Bienville Plantation
There are fishing trips you look absolutely look forward to – they’re so exciting that you write a giant circle with permanent market on a calendar. Sometimes it’s an exotic location (we book the Bahamas almost a year out), sometimes the bite’s on fire, and sometimes it’s the who you’ll be fishing with.

I’m a huge fan of Ron Ryals. I’ve written about my admiration for Ron in the past. He’s been dealt a tough hand, and he never complains. Never. In fact, all he does is smile. The world needs more Ron Ryals.

In 1983, when Ron was just 5 years old, he went into surgery for a heart condition. Complications from that surgery left him paralyzed from the waist down. What did Ron do? He did what any other outdoors lover does. He started fishing and hunting around Live Oak, Florida, with his dad – while in a wheelchair. Scuba diving after lobster – leaving the wheelchair dock side. Chasing after his dreams – with a smile wider than Lake Okeechobee.

When asked if he was ever held back growing up, Ron says, “Not that I can think of, I did most anything I wanted to do. When I was young, spending the time with my dad hunting and fishing, I think it helped me, because I didn’t let the injury get in the way of anything I wanted to do. I am lucky that it happened when I was young, and never knew any different.”

During the early 90’s, Ron and his dad began competing in different bass tournaments with great success. Eventually, he became completely independent, started fishing solo, and 17 years ago began guiding.

I’ve hung out with Ron, met with him at shows, heck we’ve even played cards together (don’t let the smile fool you, he’s a stone cold bluffing machine at Hold ‘Em), but we had never fished together.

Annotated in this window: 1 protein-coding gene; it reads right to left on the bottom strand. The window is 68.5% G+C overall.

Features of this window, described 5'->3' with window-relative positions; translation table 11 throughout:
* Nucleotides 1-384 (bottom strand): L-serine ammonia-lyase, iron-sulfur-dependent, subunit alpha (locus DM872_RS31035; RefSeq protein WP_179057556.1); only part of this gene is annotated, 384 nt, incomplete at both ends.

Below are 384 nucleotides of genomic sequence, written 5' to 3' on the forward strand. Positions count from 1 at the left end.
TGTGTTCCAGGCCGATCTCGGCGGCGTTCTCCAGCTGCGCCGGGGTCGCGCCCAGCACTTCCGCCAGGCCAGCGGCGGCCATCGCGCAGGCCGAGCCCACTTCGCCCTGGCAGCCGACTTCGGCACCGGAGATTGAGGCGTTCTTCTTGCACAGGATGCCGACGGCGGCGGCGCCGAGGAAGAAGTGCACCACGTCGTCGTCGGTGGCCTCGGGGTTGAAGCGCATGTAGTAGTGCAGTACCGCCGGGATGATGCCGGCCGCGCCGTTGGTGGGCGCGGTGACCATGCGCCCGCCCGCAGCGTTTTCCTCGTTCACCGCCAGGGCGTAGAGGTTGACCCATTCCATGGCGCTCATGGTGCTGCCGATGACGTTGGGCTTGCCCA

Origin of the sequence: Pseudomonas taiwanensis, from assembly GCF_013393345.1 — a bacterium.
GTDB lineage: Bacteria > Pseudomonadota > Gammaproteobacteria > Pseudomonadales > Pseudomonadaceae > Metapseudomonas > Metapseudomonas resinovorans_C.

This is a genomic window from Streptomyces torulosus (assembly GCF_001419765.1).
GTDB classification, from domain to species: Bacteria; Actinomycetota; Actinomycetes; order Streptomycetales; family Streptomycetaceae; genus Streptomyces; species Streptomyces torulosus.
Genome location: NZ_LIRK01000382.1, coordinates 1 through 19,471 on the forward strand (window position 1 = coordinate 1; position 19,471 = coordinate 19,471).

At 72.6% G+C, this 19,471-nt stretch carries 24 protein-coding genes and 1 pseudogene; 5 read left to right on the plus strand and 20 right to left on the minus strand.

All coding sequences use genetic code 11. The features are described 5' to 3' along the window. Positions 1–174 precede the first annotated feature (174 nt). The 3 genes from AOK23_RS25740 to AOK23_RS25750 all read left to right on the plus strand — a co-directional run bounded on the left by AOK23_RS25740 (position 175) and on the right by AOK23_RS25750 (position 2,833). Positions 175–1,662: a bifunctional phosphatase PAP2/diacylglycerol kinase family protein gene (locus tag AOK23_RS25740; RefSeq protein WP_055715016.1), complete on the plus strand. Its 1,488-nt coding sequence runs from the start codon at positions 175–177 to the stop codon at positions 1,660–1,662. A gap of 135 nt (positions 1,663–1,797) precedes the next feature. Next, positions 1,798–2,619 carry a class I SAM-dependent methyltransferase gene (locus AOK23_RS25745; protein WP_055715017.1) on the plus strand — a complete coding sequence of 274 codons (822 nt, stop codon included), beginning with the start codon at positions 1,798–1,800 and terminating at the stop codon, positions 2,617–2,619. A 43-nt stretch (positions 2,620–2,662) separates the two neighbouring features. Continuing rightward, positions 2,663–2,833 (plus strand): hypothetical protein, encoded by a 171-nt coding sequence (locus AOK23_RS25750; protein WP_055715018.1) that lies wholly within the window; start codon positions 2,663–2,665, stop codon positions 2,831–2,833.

That was all going to change. Ron is a guide at Bienville Plantation. What do you know about Bienville Plantation? I knew very little. I knew Ron was a guide there, along with Ray Hill, Jut Parks, and a handful of other die-hard bass guys I know. I also knew a lot of professionals and celebrities fish and hunt there from time to time (which tells me the fishing is really good). I had no idea what all actually happens at their facilities.

I had fished there once over a decade ago, but it was a dark thirty a.m. to dark thirty p.m trip. I didn’t get a chance to see anything other than the back of Ray Hills head while he was working the trolling motor. Now, I was going to fish with Ron and Jimmy Johnson who runs the guides and more at Bienville. As a bonus my young friend Kase Britton was going to join us for some filming with some new toys (camera and drone).

We met Ron at the pro shop near day break and I was able to see him fully in his element. He dropped the boat back, jumped out of his truck, and tossed his wheelchair to the side. Literally. He just chucked it to the ground like he was never going to use it again, and I asked “do you want me to grab that?” he simply said, “Nope. Don’t need it.” Well, I was speechless (and that rarely happens).
He was right. He didn’t need it.
What I saw over the next 6 hours left me a speechless again…
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